Today's Christian children don't independently invent Santa Claus from thin (albeit tinsel-laced) air: They learn about Santa from their parents, their peers and their culture.
But what leads them to eventually reject the reality of Santa, as they typically do by age 8 or 9? Is it what they're eventually told (or overhear)? Or do they reason their way out of belief?
A new paper by Andrew Shtulman and Rachel InKyung Yoo, forthcoming in the journal Cognitive Development, identifies one factor that may contribute to children's emerging skepticism about Santa: The ability to differentiate impossible from improbable events.
Shtulman and Yoo had 47 3- to 9-year-old children participate in a series of tasks designed to assess their understanding of physical possibility and their reasoning about Santa. In one task, children were asked to explain some of Santa's extraordinary properties, such as his ability to travel around the world in one night, to fit down narrow chimneys, and to somehow or other figure out whether each child has been naughty or nice.
In response, children often failed to generate anything resembling an explanation, instead simply restating the extraordinary property or offering irrelevant information. And 14 percent of explanations referenced magic. But a substantial 40 percent reflected genuine attempts to make sense of Santa's properties within the confines of physically possible mechanisms, even if the explanations ultimately fell short in some way. For example, one child explained Santa's ability to reach all houses by suggesting that "he makes multiple trips." Another explained that he fits down chimneys by removing his jacket — and, yet another, that he knows which children are naughty and which are nice because "he has cameras all around the world" (we're still waiting to hear from Edward Snowden on the possibility of that one, actually).
Interestingly, the researchers found that those children who offered such explanations were also better at differentiating impossible events, such as traveling back in time, from merely improbable events, such as finding an alligator under the bed. And when given the chance to write a letter to Santa, which they did at the very start of the study, they were also more likely to ask Santa questions about his extraordinary abilities, such as how his sled flies, potentially reflecting some inchoate skepticism. These relationships held up even when factoring out the effects of children's age.
So, what does this tell us about children's eventual rejection of the reality of Santa?
In short, these findings suggest there's something to the idea that children partially reason their way out of believing in Santa, with their emerging understanding of physical possibility fueling some reasonable skepticism. But a few caveats are in order. One, which the authors are quick to acknowledge, is that asking Santa probing questions ("How do you fit into those chimneys?") is at best an indirect measure of skepticism. Another is that the study is correlational. We don't know that differentiating improbable from impossible events leads children to question Santa's extraordinary abilities, and that this process of questioning leads to eventual rejection.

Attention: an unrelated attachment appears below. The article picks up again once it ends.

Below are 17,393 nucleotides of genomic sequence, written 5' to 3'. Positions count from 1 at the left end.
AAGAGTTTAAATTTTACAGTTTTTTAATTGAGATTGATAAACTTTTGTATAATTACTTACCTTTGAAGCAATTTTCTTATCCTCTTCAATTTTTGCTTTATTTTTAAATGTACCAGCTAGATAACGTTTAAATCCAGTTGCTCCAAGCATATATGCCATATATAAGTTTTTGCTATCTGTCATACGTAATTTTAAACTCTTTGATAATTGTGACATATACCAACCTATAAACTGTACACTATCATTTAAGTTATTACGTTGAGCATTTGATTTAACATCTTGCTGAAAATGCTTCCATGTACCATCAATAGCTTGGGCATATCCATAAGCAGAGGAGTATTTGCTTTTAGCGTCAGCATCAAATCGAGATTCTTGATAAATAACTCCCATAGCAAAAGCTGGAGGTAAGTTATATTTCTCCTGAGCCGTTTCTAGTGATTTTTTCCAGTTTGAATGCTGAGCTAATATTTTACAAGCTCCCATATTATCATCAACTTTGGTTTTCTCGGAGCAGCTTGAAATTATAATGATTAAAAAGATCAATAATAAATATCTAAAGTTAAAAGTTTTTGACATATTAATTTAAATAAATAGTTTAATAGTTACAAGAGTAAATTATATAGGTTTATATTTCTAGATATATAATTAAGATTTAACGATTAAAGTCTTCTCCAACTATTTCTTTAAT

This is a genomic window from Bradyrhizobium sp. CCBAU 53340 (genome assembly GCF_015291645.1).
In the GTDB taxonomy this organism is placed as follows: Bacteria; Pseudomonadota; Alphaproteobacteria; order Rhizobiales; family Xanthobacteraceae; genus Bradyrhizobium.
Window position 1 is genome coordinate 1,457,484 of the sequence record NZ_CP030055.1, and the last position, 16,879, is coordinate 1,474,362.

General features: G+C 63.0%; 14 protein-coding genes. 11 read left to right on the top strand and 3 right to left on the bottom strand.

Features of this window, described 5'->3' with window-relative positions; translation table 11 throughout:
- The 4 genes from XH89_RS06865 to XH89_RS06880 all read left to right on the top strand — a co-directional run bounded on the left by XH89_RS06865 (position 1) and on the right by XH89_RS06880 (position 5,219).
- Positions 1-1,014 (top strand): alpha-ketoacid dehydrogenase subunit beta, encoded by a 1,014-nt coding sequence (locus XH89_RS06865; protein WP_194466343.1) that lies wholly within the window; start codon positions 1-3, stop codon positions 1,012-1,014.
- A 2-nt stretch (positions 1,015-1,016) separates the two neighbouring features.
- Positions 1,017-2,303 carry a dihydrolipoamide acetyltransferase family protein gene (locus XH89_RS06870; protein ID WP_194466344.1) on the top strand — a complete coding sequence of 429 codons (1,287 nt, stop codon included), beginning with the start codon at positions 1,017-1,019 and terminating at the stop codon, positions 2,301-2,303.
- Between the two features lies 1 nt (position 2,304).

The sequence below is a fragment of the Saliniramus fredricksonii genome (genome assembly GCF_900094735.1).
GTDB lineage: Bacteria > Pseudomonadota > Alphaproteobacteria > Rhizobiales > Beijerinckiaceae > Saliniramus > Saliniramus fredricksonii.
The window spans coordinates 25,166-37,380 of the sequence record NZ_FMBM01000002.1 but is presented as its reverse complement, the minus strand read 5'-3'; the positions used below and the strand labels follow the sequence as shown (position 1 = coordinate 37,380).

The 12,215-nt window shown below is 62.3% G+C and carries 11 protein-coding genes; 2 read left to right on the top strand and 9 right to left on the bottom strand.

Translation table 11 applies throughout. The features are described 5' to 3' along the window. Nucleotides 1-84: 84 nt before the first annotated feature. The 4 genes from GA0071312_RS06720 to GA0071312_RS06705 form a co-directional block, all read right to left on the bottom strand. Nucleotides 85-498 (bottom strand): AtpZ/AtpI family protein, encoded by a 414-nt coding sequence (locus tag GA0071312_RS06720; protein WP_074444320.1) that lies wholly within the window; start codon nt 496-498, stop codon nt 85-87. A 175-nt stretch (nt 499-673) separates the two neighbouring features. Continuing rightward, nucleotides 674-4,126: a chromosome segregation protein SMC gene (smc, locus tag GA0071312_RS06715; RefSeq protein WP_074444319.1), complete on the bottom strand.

Taking a step back, the study also raises questions about what leads some people — but only some people — to reject the reality of religious entities, such as angels, a messiah or God. These entities, like Santa, exhibit extraordinary properties that defy explanations in terms of the physical mechanisms we typically consider possible. Why don't people similarly "outgrow" such beliefs?
These reflections may come off a little Grinchy, but there's no reason skepticism and curiosity can't coexist with celebration. In an interview about this work, one radio host accused Shtulman of "sucking all of the Christmas joy out of the hearts and minds of some small children," ending the interview with the note: "I think you ruined it for all of us."
I asked Shtulman (by email) for his take on this response:
"Children are naturally curious, and developing a more sophisticated understanding of physical possibility only added to that curiosity. The fact that children are curious about Santa — and possibly even skeptical — is not cause for despair. If anything, it's cause for celebration because it means that they are thinking critically about what they are told, questioning the basis of their beliefs."
Perhaps we should all consider adding a healthy dose of curiosity and skepticism to this year's winter celebrations, whatever form they take.
Tania Lombrozo is a psychology professor at the University of California, Berkeley. She writes about psychology, cognitive science and philosophy, with occasional forays into parenting and veganism. You can keep up with more of what Tania Lombrozo is thinking on Twitter: @TaniaLombrozo